Many of us found lockdown challenging in different ways, including keeping fit at times when gyms were closed and we were asked to stay within our own homes and gardens as much as possible.
Back in May 2020 we published our guide to setting up an outdoor gym in your garden. But for those of you who found working out at home a tempting and convenient prospect for the long term, here’s our complete guide to setting up an indoor and outdoor garden gym.
You might not want to use all the ideas in this guide – you might have more indoor space, or more outdoor space, or you might be working in a relatively small area overall.
But hopefully some of the suggestions will inspire you to create an exercise area in your garden, whether it’s out in the open or inside a shed or other garden building.
Here’s our quick start guide to your own outdoor gym routine, including simple exercises all beginners can try with no equipment needed – just the resistance of your body weight.
You don’t need any equipment to start working out in your garden, ideally just a healthy, good quality lawn. Body weight exercises use your own body to provide resistance for your muscles. By completing repetitions (or ‘reps’) you can start to build muscle mass and gain strength.
Some examples of body weight exercises you can do in the garden include:
There are plenty of video tutorials for all of the above, and you can film yourself from
the side and front to check your posture, if you’re a beginner to any of these exercises.
It’s good to incorporate rows into your routine if possible, and you don’t need much equipment to be able to do this – a low bar, pair of rings or wall-mounted pull handles can all work.
Rows involve leaning back with your body weight supported by your arms, and pulling yourself towards the rings or bar until your torso is further forwards than your elbows.
If you only install one piece of outdoor gym equipment,
consider handles, rings or a low monkey bar, so that you can progress to rows as part of your intermediate routine.
Progressions take the basic exercises listed above (and others) and introduce variations that make them harder, for example:
· Performing the exercise on a downward incline
· Adding extra weights (e.g. barbells, dumbbells etc)
· Holding a stress position for longer (e.g. planking)
Your routine will depend on what equipment you have available, which muscle groups you want to target, and how experienced you are at your preferred exercises.
A high monkey bar for pull-ups and/or parallel bars for dips are both good additions to your outdoor gym. They can be used for a wide range of other exercises, and don’t take up too much of your valuable outside space.
If you have kids or you find it hard to stick to a strict workout routine, consider using games and sports as a way to exercise in your garden instead.
You can lay turf for an instant play area for football, tennis (or swingball, in smaller gardens) or just a space to play catch with the kids.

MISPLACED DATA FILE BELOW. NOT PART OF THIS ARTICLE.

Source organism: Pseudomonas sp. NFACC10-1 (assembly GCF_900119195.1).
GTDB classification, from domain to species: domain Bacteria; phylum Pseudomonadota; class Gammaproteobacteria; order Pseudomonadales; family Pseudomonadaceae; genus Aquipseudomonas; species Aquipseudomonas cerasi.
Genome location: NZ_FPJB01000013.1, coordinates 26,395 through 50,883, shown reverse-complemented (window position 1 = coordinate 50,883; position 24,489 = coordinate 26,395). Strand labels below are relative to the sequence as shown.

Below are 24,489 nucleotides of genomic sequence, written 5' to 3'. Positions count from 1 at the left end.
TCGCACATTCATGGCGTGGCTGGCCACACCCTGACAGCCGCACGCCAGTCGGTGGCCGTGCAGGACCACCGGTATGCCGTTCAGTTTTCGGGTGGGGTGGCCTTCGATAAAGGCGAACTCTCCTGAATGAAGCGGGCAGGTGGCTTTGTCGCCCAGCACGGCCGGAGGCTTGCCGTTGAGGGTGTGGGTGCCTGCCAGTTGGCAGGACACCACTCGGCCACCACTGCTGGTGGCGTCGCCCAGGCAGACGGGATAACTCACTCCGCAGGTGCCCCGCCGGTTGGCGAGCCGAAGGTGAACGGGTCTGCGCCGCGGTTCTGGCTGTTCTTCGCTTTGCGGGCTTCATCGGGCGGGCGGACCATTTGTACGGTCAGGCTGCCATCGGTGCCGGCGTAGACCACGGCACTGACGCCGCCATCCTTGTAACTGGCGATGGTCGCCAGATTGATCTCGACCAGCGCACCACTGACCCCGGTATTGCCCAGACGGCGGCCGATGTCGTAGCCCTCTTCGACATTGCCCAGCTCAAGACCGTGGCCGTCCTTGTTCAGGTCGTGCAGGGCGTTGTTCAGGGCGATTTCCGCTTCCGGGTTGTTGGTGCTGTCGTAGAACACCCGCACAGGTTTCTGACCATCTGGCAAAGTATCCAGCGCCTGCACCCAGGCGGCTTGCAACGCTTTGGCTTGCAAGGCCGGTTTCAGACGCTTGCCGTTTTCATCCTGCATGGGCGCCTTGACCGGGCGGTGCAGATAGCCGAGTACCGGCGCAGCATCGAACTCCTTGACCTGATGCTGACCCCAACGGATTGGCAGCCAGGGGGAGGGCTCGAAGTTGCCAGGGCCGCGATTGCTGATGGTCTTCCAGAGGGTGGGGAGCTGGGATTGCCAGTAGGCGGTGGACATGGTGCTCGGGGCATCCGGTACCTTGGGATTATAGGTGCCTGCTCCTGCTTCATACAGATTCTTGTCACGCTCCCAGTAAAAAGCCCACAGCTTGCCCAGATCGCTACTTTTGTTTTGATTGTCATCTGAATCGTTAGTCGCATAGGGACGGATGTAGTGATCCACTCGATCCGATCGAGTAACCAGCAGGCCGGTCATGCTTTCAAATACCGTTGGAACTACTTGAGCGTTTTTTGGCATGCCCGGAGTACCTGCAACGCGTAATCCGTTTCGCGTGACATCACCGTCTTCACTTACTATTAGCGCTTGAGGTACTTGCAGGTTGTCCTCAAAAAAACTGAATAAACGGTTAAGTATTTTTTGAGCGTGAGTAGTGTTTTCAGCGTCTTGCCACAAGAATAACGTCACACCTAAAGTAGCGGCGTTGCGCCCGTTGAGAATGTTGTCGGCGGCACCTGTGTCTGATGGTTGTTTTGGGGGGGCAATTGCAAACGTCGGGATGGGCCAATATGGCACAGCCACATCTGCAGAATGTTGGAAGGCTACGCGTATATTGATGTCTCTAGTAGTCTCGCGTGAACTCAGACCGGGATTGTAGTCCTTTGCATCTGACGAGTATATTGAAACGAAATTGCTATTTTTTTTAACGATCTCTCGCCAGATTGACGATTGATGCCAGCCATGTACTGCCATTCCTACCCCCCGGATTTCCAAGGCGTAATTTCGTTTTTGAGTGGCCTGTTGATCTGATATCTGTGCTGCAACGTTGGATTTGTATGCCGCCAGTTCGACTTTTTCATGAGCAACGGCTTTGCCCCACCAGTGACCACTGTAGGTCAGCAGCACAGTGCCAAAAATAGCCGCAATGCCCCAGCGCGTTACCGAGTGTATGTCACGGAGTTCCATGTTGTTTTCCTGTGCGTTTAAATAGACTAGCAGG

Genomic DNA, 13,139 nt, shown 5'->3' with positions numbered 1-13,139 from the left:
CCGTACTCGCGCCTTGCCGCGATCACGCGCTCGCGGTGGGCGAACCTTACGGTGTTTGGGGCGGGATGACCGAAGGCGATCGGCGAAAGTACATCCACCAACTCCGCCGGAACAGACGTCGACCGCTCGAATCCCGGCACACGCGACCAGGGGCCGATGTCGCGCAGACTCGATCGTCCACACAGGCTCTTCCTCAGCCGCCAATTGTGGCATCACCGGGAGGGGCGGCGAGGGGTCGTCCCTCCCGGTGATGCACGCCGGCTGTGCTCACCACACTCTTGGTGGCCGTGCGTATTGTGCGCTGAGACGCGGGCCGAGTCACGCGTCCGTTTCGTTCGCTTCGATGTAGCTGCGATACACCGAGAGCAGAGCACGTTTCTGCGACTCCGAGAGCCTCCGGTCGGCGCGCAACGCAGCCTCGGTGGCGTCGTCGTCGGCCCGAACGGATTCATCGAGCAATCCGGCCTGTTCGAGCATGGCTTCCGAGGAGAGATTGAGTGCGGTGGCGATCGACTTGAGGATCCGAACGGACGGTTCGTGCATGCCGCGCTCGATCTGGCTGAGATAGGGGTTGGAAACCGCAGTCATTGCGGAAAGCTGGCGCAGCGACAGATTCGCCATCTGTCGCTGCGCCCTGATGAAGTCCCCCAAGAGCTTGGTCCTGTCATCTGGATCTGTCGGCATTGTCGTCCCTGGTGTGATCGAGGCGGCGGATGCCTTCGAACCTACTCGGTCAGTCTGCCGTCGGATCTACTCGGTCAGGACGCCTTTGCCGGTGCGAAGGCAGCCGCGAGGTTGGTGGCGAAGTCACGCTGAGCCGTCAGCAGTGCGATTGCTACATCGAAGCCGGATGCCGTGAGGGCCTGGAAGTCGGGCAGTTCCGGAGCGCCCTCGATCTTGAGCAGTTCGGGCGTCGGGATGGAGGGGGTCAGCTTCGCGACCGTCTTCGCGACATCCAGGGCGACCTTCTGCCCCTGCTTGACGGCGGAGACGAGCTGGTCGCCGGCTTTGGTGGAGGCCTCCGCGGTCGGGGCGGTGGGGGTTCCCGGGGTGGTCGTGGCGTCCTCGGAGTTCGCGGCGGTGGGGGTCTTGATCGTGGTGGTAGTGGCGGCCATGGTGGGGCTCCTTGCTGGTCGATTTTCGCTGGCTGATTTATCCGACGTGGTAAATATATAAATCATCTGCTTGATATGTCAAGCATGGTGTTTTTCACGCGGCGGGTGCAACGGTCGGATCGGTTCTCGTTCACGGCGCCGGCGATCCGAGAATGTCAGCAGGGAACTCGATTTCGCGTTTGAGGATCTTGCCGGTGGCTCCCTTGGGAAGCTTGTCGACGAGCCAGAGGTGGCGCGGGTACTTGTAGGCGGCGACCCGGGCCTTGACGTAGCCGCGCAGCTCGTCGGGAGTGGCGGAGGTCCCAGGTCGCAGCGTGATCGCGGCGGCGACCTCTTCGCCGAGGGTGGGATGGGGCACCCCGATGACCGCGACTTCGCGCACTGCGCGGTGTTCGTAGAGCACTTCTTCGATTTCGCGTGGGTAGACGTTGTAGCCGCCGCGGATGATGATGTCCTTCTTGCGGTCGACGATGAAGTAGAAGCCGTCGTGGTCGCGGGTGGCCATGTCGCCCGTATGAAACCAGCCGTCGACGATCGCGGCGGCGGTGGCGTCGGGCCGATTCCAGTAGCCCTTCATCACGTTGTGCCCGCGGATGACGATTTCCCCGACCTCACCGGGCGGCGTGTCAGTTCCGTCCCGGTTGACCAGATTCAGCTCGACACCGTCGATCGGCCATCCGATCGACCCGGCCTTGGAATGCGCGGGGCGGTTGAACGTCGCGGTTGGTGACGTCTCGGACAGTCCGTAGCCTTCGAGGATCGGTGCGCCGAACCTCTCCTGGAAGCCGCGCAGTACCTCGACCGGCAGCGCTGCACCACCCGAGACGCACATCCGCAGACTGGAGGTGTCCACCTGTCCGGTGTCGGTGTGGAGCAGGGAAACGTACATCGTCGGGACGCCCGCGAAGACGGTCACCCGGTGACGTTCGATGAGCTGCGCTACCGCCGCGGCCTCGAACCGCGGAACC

Or get some basic equipment e.g. football goals, basketball hoops and other garden sports gear that you can pack away when it’s not in use, and you can add some activity to your leisure time without leaving the boundary of your own property. To make sport in your garden as enjoyable as possible be sure to use a quality turf supplier for your lawn and refer to our new turf care guide to help keep it pristine condition.
Exercising outdoors is all well and good when the conditions are right, but what about on a rainy day, or in a heatwave? If you don’t have a suitable space in your home to dedicate to your gym routine, an indoor garden gym is an excellent alternative.
A garden gym doesn’t need to be a special structure – an open shed can provide plenty of s
pace and doesn’t have to break the bank.
You might even decide to build your own garden gym. As a ‘temporary’ structure, there are quite relaxed planning rules around this, and it’s a good way to maximise your use of space with a custom-built outbuilding.
step two: kit out
Install some basic equipment similar to that recommended for your outdoor exercises – or use mobile equipment that you can bring indoors when you want.
Some good starting gear includes:
Work with the space you have available. Try to avoid buying too much equipment – you want your outbuilding to feel like a gym, not a storage unit, and you need room to work out in too.
Finally, as your confidence and capabilities grow, you can start to think about buying a bigger piece of equipment, such as a good-quality treadmill, cross trainer or exercise bike.
Try to maintain some balance between arms, legs, core muscles and so on, so you’re giving your body a thorough workout and not favouring one muscle group too much over the others.
Build your routine and try new exercises now and then to keep things fresh, and remember to take rest days so your muscles have chance to heal – you’ll get better results in the long term.
Indoor and outdoor gyms both have their benefits. Some equipment needs to be stored inside, but exercising in the open air feels more natural and refreshing.
By following the suggestions in this guide, you can turf an area of your garden for play, add some simple equipment for outdoor exercises and, if you want, build a shed to use as an indoor garden gym.
Why choose only one option? Even in a small garden, you can have it all, and get fit at the same time!
For more information on how to achieve the perfect lawn in your garden please get in touch today.